On Sat, when I went out to wet the lines, the boat would porpoise when ever I reached anything above 3300 rpm. Last time I had it out, it did not do this. The only difference was that I filled up the boat. It was about a 1/4 empty. I tried to move up all the weight I could into the bow, but it changed very little. I have researched a few different options, including going to the boat tomorow and ensuring that the Cav plate is equal to the bottom of the boat. Also adding a "Whale tail, Sting Ray, Etc." or even adding trim tabs like these
When I took it out for the sea trial, it never did this, but also there was two of us and he weights about 280 (power lifter shape) and I am 220 (.......Shape). Could it just be a weight problem, too much in the stren and because it is aluminum, too light in the bow?
Any help would be appriciated.
Boat - 18" Hewescraft welded aluminum with a 34 gallon fuel tank, 115 yammy four stroke and 8 HT yammy 4 stroke. Also two batteries and downriggers, all in the stern.
Sorry for the long post.
load and trim
Sounds like a trim issue... You did'nt mention about whether the motor has power tilt/trim...
I run a 20' Hewes craft Sea Runner soft top w/ a Yam 115 and a Yam High Thrust 8... If I trim the motor "too much" my boat will do just like yours....
I have to back the trim off and it will usually settle right down.
The other issue has to do with the water conditions... Where they really the same?
Read the below link.. I installed a Stingray on my boat. It helped and I found I can get on step quicker and hold step at slower speeds...
But load placement and trim are really the key..
Trimming motor vs tabs
Concur with Winmag, sounds like a trim issue. If the motor is trimmed up (toward the "trailering" position) too much, porpoise. Trimmed too far down, the bow digs in. Typically, I trim higher on calm water. Trim down a bit to keep from bouncing off the waves a bit.
Trim tabs should generally only be used once the motor is trimmed properly, and then the tabs are used to right the boat from listing to account for uneven loads on the port/starboard side. Using trim tabs to get the bow down is just gonna cost you fuel.
Good luck with a frustrating problem!
I have played with the trim (Power) and no luck. I have been around boats all my life and have never had this problem.
The water was like pi$$ on a plate for most of days, with a small ripple the odd time.
I am looking into the "Sting Ray" type addition as one option.
Some more info to ponder....
I started out of the hole with the boat in the lowest trim (closest to the boat) and got up on step, I then started to increase the trim, at around 2800, the boat starts to porpoise, backed off on the trim, boat settles down and plows water, increase rpm's and boat starts to porpoise again, no adjustment on the trim, yet. Try to adjust trim and the boat becomes a carnival ride. The best I could stand and still keep a decent speed (26 mph land) was around 3700 rpm, but soon backed down to 3300 as my back was getting a good work out. One thing I did notice was that there was three tabs still left on the trim tab indicator on the yammy guage. Not sure if they are supposed to go all the way down to none or stay at three. It will another thing to check out today.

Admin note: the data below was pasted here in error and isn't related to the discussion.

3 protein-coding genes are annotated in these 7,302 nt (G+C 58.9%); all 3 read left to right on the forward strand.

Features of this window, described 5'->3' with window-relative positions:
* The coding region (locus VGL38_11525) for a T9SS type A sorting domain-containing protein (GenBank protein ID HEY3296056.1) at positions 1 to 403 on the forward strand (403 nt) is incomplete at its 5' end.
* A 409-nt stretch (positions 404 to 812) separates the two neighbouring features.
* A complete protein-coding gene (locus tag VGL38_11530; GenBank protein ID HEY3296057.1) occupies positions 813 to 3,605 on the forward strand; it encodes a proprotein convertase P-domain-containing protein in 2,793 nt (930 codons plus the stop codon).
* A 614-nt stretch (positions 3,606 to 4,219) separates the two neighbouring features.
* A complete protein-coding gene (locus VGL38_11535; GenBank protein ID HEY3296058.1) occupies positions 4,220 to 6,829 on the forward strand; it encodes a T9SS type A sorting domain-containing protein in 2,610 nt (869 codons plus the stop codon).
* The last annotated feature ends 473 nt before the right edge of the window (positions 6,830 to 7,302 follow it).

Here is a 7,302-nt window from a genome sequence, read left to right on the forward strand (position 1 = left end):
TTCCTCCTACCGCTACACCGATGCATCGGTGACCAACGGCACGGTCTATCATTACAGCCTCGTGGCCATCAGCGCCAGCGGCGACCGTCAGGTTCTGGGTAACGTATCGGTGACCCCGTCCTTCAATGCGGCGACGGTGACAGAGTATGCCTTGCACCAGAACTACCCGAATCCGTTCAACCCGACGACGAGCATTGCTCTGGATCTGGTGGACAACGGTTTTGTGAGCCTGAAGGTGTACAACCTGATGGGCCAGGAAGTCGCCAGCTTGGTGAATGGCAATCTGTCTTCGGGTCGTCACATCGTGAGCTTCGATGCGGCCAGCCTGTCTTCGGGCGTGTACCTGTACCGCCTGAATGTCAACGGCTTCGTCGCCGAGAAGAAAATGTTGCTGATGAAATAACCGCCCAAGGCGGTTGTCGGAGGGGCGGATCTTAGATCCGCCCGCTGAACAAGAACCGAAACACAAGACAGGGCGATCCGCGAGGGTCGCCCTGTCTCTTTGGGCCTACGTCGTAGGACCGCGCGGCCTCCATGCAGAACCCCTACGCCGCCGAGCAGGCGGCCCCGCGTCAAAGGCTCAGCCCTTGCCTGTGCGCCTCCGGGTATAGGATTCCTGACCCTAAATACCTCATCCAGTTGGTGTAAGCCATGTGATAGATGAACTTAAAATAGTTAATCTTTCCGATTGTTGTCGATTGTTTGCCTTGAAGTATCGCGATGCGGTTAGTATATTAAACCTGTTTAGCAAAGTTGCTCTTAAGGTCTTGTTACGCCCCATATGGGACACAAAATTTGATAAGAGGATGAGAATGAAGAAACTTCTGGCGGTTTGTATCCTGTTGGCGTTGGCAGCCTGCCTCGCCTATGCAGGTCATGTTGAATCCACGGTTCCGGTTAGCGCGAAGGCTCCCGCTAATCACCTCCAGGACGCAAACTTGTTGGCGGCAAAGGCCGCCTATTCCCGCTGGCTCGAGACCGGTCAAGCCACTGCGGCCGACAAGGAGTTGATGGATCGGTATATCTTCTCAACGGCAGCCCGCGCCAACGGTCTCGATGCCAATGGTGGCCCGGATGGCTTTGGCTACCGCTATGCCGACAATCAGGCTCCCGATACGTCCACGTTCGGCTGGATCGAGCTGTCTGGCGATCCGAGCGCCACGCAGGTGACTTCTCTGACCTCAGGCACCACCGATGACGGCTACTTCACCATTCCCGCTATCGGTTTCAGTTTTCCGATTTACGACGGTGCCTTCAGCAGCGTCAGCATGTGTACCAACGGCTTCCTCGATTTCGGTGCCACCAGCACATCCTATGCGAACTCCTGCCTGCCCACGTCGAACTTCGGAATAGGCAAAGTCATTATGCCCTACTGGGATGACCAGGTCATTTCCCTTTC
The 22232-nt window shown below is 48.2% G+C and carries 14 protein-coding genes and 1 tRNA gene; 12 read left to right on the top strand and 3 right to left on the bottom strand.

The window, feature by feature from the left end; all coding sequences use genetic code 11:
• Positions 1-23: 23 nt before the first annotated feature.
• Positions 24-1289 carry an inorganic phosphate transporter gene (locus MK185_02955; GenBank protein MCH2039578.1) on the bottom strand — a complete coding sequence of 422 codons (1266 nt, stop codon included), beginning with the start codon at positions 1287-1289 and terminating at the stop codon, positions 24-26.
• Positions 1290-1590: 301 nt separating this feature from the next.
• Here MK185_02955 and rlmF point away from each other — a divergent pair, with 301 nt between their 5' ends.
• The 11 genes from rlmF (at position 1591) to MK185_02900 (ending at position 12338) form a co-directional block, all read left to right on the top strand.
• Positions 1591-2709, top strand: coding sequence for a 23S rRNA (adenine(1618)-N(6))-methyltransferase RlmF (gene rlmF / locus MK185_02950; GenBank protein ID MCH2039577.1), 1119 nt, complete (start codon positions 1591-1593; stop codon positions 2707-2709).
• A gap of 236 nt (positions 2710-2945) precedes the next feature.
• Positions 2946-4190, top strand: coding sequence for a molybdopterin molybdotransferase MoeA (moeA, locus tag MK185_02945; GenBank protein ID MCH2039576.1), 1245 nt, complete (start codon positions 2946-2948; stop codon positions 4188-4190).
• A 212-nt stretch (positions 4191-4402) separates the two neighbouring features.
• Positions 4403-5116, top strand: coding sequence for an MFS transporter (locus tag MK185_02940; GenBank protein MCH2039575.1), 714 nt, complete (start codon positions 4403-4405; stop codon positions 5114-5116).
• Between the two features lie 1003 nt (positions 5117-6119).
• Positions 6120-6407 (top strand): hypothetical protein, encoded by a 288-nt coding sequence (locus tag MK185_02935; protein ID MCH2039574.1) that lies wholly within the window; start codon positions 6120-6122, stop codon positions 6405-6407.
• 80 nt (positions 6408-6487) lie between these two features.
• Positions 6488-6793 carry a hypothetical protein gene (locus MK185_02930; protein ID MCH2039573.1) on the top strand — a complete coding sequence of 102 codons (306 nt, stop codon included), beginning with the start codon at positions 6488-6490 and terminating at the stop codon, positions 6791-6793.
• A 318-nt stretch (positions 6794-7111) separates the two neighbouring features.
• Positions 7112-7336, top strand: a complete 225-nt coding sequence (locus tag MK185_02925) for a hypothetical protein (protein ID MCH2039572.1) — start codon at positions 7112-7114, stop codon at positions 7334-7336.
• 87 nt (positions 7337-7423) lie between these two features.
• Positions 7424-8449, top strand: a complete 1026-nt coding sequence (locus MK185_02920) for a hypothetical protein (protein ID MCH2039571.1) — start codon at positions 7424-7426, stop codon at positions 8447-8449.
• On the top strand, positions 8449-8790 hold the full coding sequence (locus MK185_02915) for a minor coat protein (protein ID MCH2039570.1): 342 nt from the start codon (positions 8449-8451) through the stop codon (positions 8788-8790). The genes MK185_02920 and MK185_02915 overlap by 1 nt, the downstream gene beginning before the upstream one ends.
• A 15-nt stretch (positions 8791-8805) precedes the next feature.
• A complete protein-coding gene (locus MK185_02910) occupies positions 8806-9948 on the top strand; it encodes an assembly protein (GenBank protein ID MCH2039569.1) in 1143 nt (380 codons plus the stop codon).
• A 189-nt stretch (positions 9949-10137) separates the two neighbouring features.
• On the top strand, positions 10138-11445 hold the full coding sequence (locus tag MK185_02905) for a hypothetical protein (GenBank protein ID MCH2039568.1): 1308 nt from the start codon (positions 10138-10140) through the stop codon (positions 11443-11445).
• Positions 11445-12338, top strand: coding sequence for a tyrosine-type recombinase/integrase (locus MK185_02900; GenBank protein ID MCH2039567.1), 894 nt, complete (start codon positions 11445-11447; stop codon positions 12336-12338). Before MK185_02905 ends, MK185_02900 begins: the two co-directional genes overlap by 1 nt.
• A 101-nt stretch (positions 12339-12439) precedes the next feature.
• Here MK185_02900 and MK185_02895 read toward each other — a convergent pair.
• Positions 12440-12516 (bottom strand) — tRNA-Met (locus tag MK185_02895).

I have had the boat out a couple of times and did not have this problem. I will check the motor to ensure that it trims all the way down, although I do not see how it will make a difference as I will then be plowing a whole lot of water. I will look into the extra fin as well. Any ideas on where and the best ones.
Again thanks for all the help so far...
Don't know if this will help or not, but here is my two-cents;
When I bought my boat (Seasport) I could hardly keep it level or control it at any kind of speed. The trip tabs and outdrive trim are very responsive and I was all over the place regardless of the water condition. Each time I used it I got better at handling it, I could feel changes in the way I loaded it and soon was able to make it go faster and faster the more I practiced.
Do you think its a issue of learning how it handles or have you had it long enough that its something else?
Sounds arse heavy
I had a similar boat (18' Alumaweld Intruder). It sounds like your a little heavy in the back, especially once the tank is filled. Before you go putting a bunch of money out for trim tabs, take a look at the bottom of the boat at the transom. Does the bottom of the boat extend past the transom a little? If it does, you can use that like a trim tab. Once you figure out how you USUALLY load your boat, you can modify that "ledge" which is actually the bottom of the boat. Bend it down a little bit, and the bow comes back down. You can also make adjustments for side-to-side load placements, bend the port side down a little bit and the port side of the boat wil ride higher. When I first ran my previous boat, it would porpoise terribly when I loaded it to go somewhere, a little re-working of that ledge and it's finally running how I like it. You can use a crescent wrench to bend that ledge a little at a time.
Did I make that clear as mud???
I have used the stingray and another brand of fin and they do what they were designed to do. Having said that I wouldn't put one on a motor that has power trim unless I was using the boat in shallow water and wanted a better holeshot. I have to agree with most of what has been said, play with the trim not necessarily looking at the gauge. Start with the motor in the straight down possition (parallel with the transom usually) and get on plane at a good clip. Then start adjusting by feel. It sounds like you have a fair amount of weight at the stern but you were able to overcome that if you were plowing water at one point. There should be a happy median in there.
I had considered putting tabs on my boat but that was just so that I didn't have to tell people where to sit to level the load side to side.